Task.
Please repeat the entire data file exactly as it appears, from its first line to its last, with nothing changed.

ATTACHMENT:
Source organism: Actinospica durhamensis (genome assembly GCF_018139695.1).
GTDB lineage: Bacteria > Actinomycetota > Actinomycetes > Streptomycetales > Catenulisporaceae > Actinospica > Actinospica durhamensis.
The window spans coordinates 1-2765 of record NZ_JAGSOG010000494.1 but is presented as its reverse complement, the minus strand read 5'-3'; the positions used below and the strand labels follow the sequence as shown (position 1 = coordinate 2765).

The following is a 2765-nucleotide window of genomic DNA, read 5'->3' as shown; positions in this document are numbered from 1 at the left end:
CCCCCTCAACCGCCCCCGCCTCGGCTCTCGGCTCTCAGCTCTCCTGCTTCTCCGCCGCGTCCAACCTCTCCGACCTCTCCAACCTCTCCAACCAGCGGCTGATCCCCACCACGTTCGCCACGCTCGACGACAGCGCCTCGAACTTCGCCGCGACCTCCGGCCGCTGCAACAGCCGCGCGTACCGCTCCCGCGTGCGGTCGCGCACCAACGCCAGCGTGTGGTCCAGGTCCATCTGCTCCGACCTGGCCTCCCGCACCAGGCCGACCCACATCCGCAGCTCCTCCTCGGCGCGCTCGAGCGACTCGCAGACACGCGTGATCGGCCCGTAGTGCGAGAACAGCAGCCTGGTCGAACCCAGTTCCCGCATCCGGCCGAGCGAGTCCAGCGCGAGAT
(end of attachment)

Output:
Source organism: Actinospica durhamensis (genome assembly GCF_018139695.1).
GTDB lineage: Bacteria > Actinomycetota > Actinomycetes > Streptomycetales > Catenulisporaceae > Actinospica > Actinospica durhamensis.
The window spans coordinates 1-2765 of record NZ_JAGSOG010000494.1 but is presented as its reverse complement, the minus strand read 5'-3'; the positions used below and the strand labels follow the sequence as shown (position 1 = coordinate 2765).

The following is a 2765-nucleotide window of genomic DNA, read 5'->3' as shown; positions in this document are numbered from 1 at the left end:
CCCCCTCAACCGCCCCCGCCTCGGCTCTCGGCTCTCAGCTCTCCTGCTTCTCCGCCGCGTCCAACCTCTCCGACCTCTCCAACCTCTCCAACCAGCGGCTGATCCCCACCACGTTCGCCACGCTCGACGACAGCGCCTCGAACTTCGCCGCGACCTCCGGCCGCTGCAACAGCCGCGCGTACCGCTCCCGCGTGCGGTCGCGCACCAACGCCAGCGTGTGGTCCAGGTCCATCTGCTCCGACCTGGCCTCCCGCACCAGGCCGACCCACATCCGCAGCTCCTCCTCGGCGCGCTCGAGCGACTCGCAGACACGCGTGATCGGCCCGTAGTGCGAGAACAGCAGCCTGGTCGAACCCAGTTCCCGCATCCGGCCGAGCGAGTCCAGCGCGAGAT